If you want to improve your vision, especially for sports, one of the things you may want to do is a hand eye coordination test. This can help measure the ability of your brain to help your eyes and hands work together. Activities that use this skill are very dependent on good vision. While the amount of eye hand coordination required varies depending on the sport, it’s still a requirement for most and knowing where you stand is the first step to improving things. Here’s what you need to know:
How much hand eye coordination is required?
Begin with figuring out if your performance could benefit from incorporating sports vision training that includes exercises to improve your eye-hand coordination. Asking an eye doctor with experience in these matters is the simplest way to go about it, but for now, here’s a sample of some of the sports for which this type of training can be beneficial:
Baseball, volleyball, handball, badminton, softball, basketball, auto racing, fencing, racquet sports, lacrosse, hockey, golf, and boxing are sports that require a high degree of hand eye coordination.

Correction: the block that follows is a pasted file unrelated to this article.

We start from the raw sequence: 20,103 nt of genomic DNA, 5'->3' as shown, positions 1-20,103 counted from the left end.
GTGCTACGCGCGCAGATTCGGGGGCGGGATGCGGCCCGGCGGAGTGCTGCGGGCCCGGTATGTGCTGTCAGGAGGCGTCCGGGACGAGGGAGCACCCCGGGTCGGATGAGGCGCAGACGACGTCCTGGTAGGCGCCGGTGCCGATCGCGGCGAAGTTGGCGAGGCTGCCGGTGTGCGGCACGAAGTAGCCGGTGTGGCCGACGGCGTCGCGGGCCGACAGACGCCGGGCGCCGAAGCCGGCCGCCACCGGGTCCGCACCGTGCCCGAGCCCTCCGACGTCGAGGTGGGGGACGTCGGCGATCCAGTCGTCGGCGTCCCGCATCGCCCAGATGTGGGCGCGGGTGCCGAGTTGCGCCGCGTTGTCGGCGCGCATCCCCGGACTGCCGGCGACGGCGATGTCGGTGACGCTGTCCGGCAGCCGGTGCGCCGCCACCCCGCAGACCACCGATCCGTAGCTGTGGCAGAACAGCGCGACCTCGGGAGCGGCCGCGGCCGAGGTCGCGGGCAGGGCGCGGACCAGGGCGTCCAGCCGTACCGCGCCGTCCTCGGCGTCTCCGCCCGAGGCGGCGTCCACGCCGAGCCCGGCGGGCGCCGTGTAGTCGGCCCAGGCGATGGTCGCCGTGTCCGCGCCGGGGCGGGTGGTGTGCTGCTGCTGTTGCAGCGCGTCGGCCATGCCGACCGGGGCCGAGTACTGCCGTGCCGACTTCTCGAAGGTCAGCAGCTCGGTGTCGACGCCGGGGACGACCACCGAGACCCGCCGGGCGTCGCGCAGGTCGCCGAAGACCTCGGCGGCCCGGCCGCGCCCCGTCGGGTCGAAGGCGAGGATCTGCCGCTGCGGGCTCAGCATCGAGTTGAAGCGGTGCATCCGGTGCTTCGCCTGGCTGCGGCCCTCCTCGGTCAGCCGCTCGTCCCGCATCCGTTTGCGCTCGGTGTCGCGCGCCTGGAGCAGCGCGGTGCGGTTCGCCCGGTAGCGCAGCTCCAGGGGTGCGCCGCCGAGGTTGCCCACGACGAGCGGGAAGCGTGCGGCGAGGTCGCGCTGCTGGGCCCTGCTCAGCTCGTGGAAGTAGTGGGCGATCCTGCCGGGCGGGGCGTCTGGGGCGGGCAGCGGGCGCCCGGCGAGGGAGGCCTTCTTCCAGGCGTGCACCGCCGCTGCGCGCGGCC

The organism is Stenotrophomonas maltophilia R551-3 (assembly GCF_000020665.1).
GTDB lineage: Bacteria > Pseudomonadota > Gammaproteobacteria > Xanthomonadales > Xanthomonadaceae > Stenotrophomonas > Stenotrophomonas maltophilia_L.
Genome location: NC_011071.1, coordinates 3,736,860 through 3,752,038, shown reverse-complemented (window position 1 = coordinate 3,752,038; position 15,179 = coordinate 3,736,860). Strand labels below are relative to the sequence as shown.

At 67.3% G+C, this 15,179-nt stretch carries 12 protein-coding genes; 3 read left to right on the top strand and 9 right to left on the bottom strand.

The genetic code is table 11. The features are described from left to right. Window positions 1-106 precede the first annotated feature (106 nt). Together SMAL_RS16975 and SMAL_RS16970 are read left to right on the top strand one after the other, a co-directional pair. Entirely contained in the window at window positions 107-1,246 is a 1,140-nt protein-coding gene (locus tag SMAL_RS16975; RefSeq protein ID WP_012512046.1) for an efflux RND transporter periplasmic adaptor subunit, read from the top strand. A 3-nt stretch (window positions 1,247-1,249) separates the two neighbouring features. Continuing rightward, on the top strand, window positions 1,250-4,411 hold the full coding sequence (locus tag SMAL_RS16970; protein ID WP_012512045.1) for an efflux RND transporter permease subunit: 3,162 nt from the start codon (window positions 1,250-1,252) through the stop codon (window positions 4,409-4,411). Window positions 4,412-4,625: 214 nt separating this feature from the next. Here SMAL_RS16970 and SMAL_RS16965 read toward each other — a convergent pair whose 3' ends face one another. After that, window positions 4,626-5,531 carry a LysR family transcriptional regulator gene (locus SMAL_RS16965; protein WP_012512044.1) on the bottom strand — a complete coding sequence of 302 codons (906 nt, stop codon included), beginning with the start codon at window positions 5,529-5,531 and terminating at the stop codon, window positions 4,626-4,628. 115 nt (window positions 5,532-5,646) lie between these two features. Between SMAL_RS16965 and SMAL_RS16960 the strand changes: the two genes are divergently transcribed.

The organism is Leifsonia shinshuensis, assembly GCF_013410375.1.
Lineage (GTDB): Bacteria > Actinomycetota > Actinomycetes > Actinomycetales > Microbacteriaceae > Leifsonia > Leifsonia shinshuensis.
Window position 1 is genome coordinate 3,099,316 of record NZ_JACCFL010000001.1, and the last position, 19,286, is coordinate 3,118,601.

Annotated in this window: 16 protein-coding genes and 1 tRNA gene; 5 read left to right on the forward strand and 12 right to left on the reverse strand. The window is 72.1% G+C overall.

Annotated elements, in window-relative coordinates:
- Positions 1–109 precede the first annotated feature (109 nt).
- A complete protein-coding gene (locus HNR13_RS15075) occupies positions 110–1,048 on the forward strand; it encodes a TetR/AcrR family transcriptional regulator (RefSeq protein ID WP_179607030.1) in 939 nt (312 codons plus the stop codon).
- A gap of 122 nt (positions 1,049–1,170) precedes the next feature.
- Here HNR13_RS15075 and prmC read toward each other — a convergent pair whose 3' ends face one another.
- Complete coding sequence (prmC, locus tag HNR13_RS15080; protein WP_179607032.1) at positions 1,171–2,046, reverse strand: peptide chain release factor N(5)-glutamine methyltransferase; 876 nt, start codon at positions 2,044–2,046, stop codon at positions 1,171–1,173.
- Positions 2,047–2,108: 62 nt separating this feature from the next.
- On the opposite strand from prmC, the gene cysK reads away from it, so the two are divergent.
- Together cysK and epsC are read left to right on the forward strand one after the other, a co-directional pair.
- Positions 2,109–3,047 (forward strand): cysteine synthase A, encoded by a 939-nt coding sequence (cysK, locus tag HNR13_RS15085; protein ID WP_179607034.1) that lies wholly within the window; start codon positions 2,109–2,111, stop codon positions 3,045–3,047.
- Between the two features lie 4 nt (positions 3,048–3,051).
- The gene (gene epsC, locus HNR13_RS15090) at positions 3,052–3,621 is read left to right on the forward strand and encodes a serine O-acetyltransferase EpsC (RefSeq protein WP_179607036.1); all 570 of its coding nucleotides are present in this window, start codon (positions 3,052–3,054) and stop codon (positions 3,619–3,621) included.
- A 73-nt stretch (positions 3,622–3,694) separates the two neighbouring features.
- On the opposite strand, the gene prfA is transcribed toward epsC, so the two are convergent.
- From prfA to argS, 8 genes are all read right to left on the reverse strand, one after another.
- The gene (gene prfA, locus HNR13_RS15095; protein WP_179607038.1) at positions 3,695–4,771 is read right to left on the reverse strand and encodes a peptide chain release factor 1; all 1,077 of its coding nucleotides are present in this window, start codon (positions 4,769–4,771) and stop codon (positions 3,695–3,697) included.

Martial arts, archery, shooting, soccer, and water polo require less of it, although it’s still a big help.
What is a hand eye coordination test?
There are many different ways of testing the degree of coordination between your eyes and hands. Your coach and eye doctor will be able to come up with a test that’s tailor made for your specific needs.
But in the meantime, here’s an example (for best results, always do a warm up before undertaking such a test): Use one hand to throw a tennis ball against a wall, catch it with the opposite hand, and repeat as many times as possible for a minute. Assess how you performed compared to other athletes in your sport. You can also use this type of test to measure any changes in your results over time, so you can figure out if your hand eye coordination training is effective.
Improving your sports vision
In addition to hand eye coordination, there are other aspects of your vision that may be able to use some improvement.
Work on your peripheral vision by using your peripheral vision to watch something with motion, such as a TV screen or busy road – try this with both eyes, so each of them gets some practice.
Improve your depth perception by practicing skills like dropping a small object into a small hole at arm’s length (for example, dropping a sesame seed into a drinking straw).
Improving your vision is possible, and the hand eye coordination test can be a useful start
Athletes need excellent vision to perform at their peak, and eye-hand coordination is a very important part of it. Contact your eye doctor today and find out how they can help you get the best possible results.